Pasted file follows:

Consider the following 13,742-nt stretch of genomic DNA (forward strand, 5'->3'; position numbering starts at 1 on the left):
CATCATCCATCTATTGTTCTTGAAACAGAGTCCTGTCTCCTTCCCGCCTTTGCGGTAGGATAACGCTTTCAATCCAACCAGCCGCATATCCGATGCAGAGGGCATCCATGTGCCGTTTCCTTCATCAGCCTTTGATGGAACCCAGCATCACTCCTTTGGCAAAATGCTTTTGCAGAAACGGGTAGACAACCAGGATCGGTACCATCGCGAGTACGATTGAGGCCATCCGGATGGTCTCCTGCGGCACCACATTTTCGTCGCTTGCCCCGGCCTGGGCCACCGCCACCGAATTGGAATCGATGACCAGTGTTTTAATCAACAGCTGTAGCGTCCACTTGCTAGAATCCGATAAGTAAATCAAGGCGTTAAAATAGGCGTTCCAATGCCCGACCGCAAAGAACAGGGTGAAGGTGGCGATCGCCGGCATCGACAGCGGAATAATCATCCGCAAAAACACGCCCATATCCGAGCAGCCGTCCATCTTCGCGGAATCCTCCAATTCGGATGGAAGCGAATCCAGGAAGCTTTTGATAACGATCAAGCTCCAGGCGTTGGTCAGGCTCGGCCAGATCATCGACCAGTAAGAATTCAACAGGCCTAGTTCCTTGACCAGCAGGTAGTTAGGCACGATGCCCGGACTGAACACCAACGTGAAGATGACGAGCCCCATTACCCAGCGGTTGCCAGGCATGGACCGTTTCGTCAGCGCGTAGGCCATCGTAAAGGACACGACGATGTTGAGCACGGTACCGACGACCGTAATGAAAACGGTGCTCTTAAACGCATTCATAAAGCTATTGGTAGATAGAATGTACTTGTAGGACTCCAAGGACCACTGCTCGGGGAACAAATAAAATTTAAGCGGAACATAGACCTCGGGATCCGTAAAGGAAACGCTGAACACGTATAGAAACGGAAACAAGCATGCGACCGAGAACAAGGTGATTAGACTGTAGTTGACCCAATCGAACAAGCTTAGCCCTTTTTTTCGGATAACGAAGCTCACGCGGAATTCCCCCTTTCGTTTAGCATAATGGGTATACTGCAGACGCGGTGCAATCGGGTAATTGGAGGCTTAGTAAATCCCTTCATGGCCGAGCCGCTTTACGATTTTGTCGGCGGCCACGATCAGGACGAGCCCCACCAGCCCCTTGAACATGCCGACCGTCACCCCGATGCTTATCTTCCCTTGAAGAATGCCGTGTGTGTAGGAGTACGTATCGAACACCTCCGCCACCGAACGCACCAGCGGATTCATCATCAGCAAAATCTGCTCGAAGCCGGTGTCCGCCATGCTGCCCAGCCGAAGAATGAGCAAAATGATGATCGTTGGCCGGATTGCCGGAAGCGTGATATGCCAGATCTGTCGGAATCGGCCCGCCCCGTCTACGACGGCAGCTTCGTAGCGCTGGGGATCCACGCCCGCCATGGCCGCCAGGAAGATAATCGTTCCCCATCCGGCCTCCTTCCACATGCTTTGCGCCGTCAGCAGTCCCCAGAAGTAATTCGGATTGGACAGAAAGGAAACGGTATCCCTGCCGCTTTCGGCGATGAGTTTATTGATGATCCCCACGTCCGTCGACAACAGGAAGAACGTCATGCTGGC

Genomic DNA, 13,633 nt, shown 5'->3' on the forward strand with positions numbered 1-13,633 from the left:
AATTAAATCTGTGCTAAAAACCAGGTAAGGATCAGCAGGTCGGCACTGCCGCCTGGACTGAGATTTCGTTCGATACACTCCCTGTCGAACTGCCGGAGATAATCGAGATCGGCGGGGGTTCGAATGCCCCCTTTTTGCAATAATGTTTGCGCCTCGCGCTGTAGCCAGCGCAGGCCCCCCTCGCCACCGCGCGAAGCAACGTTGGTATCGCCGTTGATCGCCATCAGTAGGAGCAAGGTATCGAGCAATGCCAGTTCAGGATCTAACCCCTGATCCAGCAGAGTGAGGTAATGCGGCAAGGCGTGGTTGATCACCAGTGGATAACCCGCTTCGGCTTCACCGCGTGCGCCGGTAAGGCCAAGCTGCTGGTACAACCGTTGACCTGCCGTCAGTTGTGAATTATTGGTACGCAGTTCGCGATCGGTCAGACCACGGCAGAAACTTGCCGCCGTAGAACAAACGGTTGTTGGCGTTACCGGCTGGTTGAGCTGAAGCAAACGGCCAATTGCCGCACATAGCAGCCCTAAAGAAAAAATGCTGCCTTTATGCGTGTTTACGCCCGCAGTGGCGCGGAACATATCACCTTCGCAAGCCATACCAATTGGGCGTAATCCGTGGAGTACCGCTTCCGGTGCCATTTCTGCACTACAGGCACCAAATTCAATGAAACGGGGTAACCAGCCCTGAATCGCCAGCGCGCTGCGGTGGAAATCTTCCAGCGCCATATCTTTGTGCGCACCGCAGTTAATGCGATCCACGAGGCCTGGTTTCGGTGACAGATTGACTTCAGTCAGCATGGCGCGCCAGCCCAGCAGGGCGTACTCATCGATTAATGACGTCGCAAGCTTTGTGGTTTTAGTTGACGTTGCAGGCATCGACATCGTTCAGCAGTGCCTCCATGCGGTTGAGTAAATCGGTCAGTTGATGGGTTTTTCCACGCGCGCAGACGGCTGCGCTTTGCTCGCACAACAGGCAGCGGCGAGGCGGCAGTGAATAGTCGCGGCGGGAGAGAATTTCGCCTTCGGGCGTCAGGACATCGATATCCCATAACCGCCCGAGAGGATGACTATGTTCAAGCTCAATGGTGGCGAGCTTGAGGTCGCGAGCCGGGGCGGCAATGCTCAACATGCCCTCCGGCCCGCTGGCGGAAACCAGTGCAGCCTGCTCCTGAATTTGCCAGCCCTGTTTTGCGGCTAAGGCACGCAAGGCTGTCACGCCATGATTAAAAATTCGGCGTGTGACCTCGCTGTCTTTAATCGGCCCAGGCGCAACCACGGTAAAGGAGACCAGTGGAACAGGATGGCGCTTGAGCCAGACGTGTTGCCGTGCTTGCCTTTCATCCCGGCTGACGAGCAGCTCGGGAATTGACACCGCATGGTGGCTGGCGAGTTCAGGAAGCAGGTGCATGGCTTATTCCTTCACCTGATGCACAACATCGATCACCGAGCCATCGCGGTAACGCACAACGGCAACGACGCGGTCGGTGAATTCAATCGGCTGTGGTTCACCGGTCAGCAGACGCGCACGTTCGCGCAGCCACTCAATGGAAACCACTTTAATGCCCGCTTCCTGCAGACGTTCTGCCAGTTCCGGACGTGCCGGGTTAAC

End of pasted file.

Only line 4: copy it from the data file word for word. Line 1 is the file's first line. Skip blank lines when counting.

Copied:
AATTAAATCTGTGCTAAAAACCAGGTAAGGATCAGCAGGTCGGCACTGCCGCCTGGACTGAGATTTCGTTCGATACACTCCCTGTCGAACTGCCGGAGATAATCGAGATCGGCGGGGGTTCGAATGCCCCCTTTTTGCAATAATGTTTGCGCCTCGCGCTGTAGCCAGCGCAGGCCCCCCTCGCCACCGCGCGAAGCAACGTTGGTATCGCCGTTGATCGCCATCAGTAGGAGCAAGGTATCGAGCAATGCCAGTTCAGGATCTAACCCCTGATCCAGCAGAGTGAGGTAATGCGGCAAGGCGTGGTTGATCACCAGTGGATAACCCGCTTCGGCTTCACCGCGTGCGCCGGTAAGGCCAAGCTGCTGGTACAACCGTTGACCTGCCGTCAGTTGTGAATTATTGGTACGCAGTTCGCGATCGGTCAGACCACGGCAGAAACTTGCCGCCGTAGAACAAACGGTTGTTGGCGTTACCGGCTGGTTGAGCTGAAGCAAACGGCCAATTGCCGCACATAGCAGCCCTAAAGAAAAAATGCTGCCTTTATGCGTGTTTACGCCCGCAGTGGCGCGGAACATATCACCTTCGCAAGCCATACCAATTGGGCGTAATCCGTGGAGTACCGCTTCCGGTGCCATTTCTGCACTACAGGCACCAAATTCAATGAAACGGGGTAACCAGCCCTGAATCGCCAGCGCGCTGCGGTGGAAATCTTCCAGCGCCATATCTTTGTGCGCACCGCAGTTAATGCGATCCACGAGGCCTGGTTTCGGTGACAGATTGACTTCAGTCAGCATGGCGCGCCAGCCCAGCAGGGCGTACTCATCGATTAATGACGTCGCAAGCTTTGTGGTTTTAGTTGACGTTGCAGGCATCGACATCGTTCAGCAGTGCCTCCATGCGGTTGAGTAAATCGGTCAGTTGATGGGTTTTTCCACGCGCGCAGACGGCTGCGCTTTGCTCGCACAACAGGCAGCGGCGAGGCGGCAGTGAATAGTCGCGGCGGGAGAGAATTTCGCCTTCGGGCGTCAGGACATCGATATCCCATAACCGCCCGAGAGGATGACTATGTTCAAGCTCAATGGTGGCGAGCTTGAGGTCGCGAGCCGGGGCGGCAATGCTCAACATGCCCTCCGGCCCGCTGGCGGAAACCAGTGCAGCCTGCTCCTGAATTTGCCAGCCCTGTTTTGCGGCTAAGGCACGCAAGGCTGTCACGCCATGATTAAAAATTCGGCGTGTGACCTCGCTGTCTTTAATCGGCCCAGGCGCAACCACGGTAAAGGAGACCAGTGGAACAGGATGGCGCTTGAGCCAGACGTGTTGCCGTGCTTGCCTTTCATCCCGGCTGACGAGCAGCTCGGGAATTGACACCGCATGGTGGCTGGCGAGTTCAGGAAGCAGGTGCATGGCTTATTCCTTCACCTGATGCACAACATCGATCACCGAGCCATCGCGGTAACGCACAACGGCAACGACGCGGTCGGTGAATTCAATCGGCTGTGGTTCACCGGTCAGCAGACGCGCACGTTCGCGCAGCCACTCAATGGAAACCACTTTAATGCCCGCTTCCTGCAGACGTTCTGCCAGTTCCGGACGTGCCGGGTTAAC